You want to learn to draw, but don't know where to start? Well look no further!
This tutorial will show you that just by using a few simple shapes that anyone can manage, you can learn to draw literally anything you want to, with increasing confidence and enjoyment. Every object you look at around you - a house, animal, a face, boat, mountain, tree and so on can easily be constructed by using one or a combination of just five basic shapes. All you need is a square, circle, triangle, oblong and oval - just like these below :
Now read on to see how easy it is to learn to draw using these shapes to start you off ...
The beauty of this method of learning how to draw is that you choose the shape or shapes.
You might see a drawing of a flower starting off as an oval. Someone else learning how to draw could see the same flower as a circle. It doesn't matter. It's what works for you that's important.
On a piece of scrap paper, lightly and quickly sketch these shapes a few times.
Allow yourself only about 5 or 10 seconds at most to sketch each shape. Do different sizes and proportions of each one.
The shapes don't have to be exact. You are only using them as guidelines so your circles can be less than perfect, your squares not quite square.
Just concentrate on doing them quickly and lightly. You may need to go over the circle two or three times before it looks right to you. Fine!
After a little practice you'll be amazed at how confident your later efforts will be compared to your first attempts.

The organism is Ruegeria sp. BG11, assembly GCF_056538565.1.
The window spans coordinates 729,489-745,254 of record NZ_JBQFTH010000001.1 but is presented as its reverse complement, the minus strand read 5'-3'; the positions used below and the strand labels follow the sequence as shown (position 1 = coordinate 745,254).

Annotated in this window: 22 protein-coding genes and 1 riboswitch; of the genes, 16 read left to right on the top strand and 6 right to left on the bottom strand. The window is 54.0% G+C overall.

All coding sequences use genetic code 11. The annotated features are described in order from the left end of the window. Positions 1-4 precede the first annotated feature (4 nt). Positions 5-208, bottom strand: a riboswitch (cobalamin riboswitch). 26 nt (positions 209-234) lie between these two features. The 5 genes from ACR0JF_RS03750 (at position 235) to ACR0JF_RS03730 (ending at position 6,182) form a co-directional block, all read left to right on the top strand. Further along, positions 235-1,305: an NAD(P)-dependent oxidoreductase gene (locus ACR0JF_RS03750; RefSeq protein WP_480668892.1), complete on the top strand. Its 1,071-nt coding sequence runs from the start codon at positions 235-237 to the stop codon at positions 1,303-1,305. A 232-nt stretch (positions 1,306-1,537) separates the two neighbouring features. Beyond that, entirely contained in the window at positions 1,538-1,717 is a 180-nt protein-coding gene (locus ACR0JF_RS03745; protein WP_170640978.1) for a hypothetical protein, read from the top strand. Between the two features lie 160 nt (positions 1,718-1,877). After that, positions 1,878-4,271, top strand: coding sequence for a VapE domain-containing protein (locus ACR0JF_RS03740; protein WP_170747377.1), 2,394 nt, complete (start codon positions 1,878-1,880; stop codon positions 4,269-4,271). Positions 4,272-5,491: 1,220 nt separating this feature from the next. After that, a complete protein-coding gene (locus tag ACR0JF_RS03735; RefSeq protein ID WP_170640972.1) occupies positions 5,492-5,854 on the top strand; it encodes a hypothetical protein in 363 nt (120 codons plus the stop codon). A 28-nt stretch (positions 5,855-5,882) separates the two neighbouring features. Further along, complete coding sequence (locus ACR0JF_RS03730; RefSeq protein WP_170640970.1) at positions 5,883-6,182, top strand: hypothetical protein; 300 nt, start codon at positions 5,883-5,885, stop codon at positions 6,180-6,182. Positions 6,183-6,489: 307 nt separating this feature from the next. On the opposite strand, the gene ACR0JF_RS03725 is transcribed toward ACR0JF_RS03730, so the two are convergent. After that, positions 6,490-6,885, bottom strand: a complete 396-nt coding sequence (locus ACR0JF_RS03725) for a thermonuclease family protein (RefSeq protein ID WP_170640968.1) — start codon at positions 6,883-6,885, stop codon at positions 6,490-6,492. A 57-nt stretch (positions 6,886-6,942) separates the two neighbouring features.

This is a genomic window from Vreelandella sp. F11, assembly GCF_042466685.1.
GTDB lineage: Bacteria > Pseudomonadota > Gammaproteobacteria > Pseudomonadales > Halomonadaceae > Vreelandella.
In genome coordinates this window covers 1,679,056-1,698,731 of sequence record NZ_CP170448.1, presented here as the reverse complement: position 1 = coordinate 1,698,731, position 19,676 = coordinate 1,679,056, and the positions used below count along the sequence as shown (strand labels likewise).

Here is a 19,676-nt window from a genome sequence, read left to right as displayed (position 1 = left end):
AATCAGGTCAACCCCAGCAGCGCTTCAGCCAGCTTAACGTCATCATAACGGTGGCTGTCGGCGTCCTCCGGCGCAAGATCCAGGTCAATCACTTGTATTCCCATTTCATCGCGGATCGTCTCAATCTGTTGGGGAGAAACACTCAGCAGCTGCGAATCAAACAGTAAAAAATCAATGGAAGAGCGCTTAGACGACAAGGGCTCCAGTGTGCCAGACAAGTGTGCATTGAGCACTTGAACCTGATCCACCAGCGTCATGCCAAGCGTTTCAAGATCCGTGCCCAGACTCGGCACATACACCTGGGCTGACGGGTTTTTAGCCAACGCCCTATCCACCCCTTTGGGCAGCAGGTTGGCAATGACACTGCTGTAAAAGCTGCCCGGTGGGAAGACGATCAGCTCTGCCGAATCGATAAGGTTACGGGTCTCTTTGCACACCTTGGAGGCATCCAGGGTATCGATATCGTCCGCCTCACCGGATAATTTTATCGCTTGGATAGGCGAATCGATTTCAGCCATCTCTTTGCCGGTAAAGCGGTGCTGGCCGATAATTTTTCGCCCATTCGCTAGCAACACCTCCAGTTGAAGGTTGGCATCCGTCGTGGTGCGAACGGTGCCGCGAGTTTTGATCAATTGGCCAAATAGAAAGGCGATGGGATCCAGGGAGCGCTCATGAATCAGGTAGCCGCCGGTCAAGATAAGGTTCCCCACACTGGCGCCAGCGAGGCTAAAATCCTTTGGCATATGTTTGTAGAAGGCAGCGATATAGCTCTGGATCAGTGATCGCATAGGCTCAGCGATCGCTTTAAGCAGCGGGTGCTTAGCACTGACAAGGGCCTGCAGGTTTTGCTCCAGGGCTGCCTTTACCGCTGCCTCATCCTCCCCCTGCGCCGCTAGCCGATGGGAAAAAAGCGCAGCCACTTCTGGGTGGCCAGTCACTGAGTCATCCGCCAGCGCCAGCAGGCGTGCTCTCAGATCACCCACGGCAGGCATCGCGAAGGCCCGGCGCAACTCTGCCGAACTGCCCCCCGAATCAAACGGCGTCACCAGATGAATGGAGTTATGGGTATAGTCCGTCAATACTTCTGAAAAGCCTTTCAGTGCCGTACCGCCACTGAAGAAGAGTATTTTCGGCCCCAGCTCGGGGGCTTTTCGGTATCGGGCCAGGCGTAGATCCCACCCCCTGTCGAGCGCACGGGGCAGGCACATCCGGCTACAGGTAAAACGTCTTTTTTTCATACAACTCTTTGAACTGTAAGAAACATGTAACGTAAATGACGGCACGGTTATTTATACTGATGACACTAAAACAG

Let these basic shapes be your slave not your master! Don't forget that oblongs and ovals can be longer or fatter than those shown, whilst triangles can be stretched in several directions.
But how do you learn to draw more complex objects? Easy.
Break them down into several of the basic shapes. Draw these in lightly at first to get the general outline of what you want.
Below I've created a bird from a few triangles, ovals and circles. You can see it's just a rough little sketch and I've made no attempt to tidy the image up or otherwise 'sanitise' for the web page.
I want you to see that all these practice sketches are less than perfect because that's what they are - practice!
It's tempting for me to clean up these lines - maybe even go over them in ink and get rid of all the unwanted marks so it looks somehow more 'professional' to the viewer.
However, I hope that by seeing my 'warts'n all' sketches it'll inspire you to learn to draw.
Trust me, it's OK to have all those little smudges and roughly drawn guidelines to start with. I promise you'll get better and more confident the more you practice.
Then you can think about producing a tidier, more refined image. As it should be. However, by doing these rough practice sketches without constraints, you'll learn to draw the finished piece so much better.
That's how you learn!